March 2013: Volatility in the agricultural sector is expected to continue, but despite the challenges ahead, Agribusiness experts are optimistic that 2013 will prove to be a hurdle that can be overcome.
This is according to Professor Mohammad Karaan, Dean of the AgriSciences faculty at Stellenbosch University, that despite recent volatility in the commodities arena the outlook is more positive than before as agriculture in Africa will surge to take advantage of market opportunities.
“Volatility in certain commodities and a relatively short supply of basic commodities can be expected, along with labour unrests and demands, but lower yet above long-term average prices will be driven by more favourable markets and supply expansion.
“Big food producers are being encouraged to produce more so supply will be up and stock levels will be sustained. However, the trick is for states and markets to synergise efforts for greater impact and prosperity.”
Karaan says that the challenges remain in investment, developing infrastructure, advancing ecological sustainability practices while increasing production, stabilising transaction costs and recovering farm profitability, improving labour relations and overcoming political and policy difficulties.
Herman Marais, managing partner at Agri-Vie, the Sub-Saharan private equity fund investing in food and agribusiness, agrees, stating that the key lies in investor confidence based on a positive investor climate. “Investments into food and agribusiness prove that disciplines of private equity investments address rural development challenges and food security.
“With the challenges in the global food situation, the need to invest in Africa’s agriculture sector has become more imperative than ever as it contributes to creating jobs, improving the state of food security, reducing poverty, improving skills and generating income. Private equity investments in agribusiness also support infrastructure developments,” Marias adds.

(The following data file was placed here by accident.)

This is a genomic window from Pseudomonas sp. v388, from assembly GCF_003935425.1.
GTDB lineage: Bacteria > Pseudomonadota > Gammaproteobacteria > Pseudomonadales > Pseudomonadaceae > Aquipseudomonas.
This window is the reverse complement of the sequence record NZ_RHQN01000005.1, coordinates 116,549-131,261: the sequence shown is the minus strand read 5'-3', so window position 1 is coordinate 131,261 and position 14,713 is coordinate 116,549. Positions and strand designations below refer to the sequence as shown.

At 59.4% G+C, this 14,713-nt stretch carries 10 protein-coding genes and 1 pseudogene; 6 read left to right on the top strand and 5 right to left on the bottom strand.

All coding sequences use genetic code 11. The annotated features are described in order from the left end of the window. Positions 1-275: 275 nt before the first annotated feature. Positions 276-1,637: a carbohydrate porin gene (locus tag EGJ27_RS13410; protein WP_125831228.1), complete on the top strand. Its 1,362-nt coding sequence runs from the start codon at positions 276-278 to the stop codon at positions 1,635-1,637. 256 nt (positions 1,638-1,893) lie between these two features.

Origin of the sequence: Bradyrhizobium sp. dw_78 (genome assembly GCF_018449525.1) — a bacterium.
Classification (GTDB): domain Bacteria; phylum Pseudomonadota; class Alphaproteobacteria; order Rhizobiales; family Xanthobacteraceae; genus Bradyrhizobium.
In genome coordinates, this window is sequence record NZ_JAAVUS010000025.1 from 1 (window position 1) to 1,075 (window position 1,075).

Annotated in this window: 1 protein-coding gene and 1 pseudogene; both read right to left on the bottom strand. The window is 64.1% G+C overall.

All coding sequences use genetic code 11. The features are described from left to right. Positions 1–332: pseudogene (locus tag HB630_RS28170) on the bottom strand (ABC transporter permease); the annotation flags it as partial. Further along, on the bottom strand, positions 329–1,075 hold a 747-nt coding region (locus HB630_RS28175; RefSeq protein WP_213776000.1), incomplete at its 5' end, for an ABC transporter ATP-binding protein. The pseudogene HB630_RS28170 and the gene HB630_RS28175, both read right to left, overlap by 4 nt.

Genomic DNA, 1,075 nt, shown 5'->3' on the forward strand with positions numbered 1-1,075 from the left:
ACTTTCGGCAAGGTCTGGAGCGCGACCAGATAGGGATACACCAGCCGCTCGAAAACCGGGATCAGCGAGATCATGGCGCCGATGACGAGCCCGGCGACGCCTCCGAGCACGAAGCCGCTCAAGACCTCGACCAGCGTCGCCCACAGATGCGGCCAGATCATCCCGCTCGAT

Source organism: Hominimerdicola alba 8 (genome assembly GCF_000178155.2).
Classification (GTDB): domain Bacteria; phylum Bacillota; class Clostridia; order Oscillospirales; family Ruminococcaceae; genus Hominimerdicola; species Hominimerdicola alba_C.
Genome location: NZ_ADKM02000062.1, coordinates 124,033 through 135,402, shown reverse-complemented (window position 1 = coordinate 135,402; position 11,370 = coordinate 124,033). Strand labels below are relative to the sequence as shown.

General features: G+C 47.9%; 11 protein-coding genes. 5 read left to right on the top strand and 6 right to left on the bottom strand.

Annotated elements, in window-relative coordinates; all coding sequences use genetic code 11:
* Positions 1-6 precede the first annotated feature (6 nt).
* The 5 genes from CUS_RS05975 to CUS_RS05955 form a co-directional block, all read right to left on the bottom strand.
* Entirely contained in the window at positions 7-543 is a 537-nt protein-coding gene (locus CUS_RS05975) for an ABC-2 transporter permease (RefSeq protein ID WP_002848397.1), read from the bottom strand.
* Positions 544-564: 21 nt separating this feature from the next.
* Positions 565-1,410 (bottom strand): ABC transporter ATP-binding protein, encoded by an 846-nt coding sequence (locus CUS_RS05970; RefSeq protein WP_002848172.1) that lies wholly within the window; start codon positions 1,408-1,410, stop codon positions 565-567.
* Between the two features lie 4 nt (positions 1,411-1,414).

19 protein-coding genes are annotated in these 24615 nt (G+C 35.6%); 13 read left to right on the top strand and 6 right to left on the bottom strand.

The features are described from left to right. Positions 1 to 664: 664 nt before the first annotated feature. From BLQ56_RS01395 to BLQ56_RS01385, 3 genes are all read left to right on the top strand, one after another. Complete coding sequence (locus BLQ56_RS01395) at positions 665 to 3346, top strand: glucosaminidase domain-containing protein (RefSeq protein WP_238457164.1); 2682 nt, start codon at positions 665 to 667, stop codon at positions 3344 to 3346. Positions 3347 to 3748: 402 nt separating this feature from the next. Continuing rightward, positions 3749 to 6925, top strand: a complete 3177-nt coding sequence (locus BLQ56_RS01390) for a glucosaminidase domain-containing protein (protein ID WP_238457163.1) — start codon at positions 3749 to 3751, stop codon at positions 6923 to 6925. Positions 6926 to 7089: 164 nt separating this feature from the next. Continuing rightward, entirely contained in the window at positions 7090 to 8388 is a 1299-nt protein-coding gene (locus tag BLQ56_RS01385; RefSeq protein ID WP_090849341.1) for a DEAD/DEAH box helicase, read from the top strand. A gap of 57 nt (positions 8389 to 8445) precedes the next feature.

Karaan says that governments must take the lead with policy transparency and consistency as well as effective incentives. “A more favourable trade regime that supports growing industries coupled with various other support mechanisms that promote labour intensive industrialisation, tax relief and lower costs for doing business are needed to help overcome the challenges.”
He continues that agribusiness leaders also need to play a more prominent role in fostering Africa’s agricultural potential. This includes positively engaging with government, being more vigilant and aware of commodity price fluctuations and global supply conditions.
“Additionally, they also need to employ smarter use of risk mitigation measures in agriculture while exercising greater influence over the value chain, which focus on value propositions in more developed markets, like South Africa, while consolidating more industrialised African locations with meaningful markets. This will lead to greater improvements in infrastructure and develop a sustainable agricultural sector.”
Karaan says that Africa can rise to the challenge. “The production potential is undoubted and expansions are already evident. The growth may be slower than expected, however, given the steep learning curve, political and infrastructure challenges.”
“Africa has more than 60% of unutilised arable land globally. Investing in vertically integrated food and sustainable agribusinesses that offers off-take opportunities to contract farmers and outgrowers goes hand in hand with technical assistance that empowers emerging farmers with know-how on good agronomic and business practices,” Marais concludes.